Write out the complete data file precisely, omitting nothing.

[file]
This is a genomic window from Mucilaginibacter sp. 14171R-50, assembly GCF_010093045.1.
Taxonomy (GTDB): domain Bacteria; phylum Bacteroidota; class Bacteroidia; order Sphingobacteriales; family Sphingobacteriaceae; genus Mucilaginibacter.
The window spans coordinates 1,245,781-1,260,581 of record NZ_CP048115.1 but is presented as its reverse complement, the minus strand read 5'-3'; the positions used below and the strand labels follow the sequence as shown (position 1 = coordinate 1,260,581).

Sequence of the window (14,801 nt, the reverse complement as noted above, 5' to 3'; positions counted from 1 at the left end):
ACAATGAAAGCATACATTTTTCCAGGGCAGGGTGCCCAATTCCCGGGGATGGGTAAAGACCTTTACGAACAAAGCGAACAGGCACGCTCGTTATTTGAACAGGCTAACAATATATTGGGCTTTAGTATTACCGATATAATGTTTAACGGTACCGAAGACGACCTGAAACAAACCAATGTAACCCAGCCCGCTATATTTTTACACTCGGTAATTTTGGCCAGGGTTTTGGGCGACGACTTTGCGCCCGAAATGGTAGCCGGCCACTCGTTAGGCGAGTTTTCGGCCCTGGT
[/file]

This is a genomic window from Mucilaginibacter sp. 14171R-50, assembly GCF_010093045.1.
Taxonomy (GTDB): domain Bacteria; phylum Bacteroidota; class Bacteroidia; order Sphingobacteriales; family Sphingobacteriaceae; genus Mucilaginibacter.
The window spans coordinates 1,245,781-1,260,581 of record NZ_CP048115.1 but is presented as its reverse complement, the minus strand read 5'-3'; the positions used below and the strand labels follow the sequence as shown (position 1 = coordinate 1,260,581).

Sequence of the window (14,801 nt, the reverse complement as noted above, 5' to 3'; positions counted from 1 at the left end):
ACAATGAAAGCATACATTTTTCCAGGGCAGGGTGCCCAATTCCCGGGGATGGGTAAAGACCTTTACGAACAAAGCGAACAGGCACGCTCGTTATTTGAACAGGCTAACAATATATTGGGCTTTAGTATTACCGATATAATGTTTAACGGTACCGAAGACGACCTGAAACAAACCAATGTAACCCAGCCCGCTATATTTTTACACTCGGTAATTTTGGCCAGGGTTTTGGGCGACGACTTTGCGCCCGAAATGGTAGCCGGCCACTCGTTAGGCGAGTTTTCGGCCCTGGT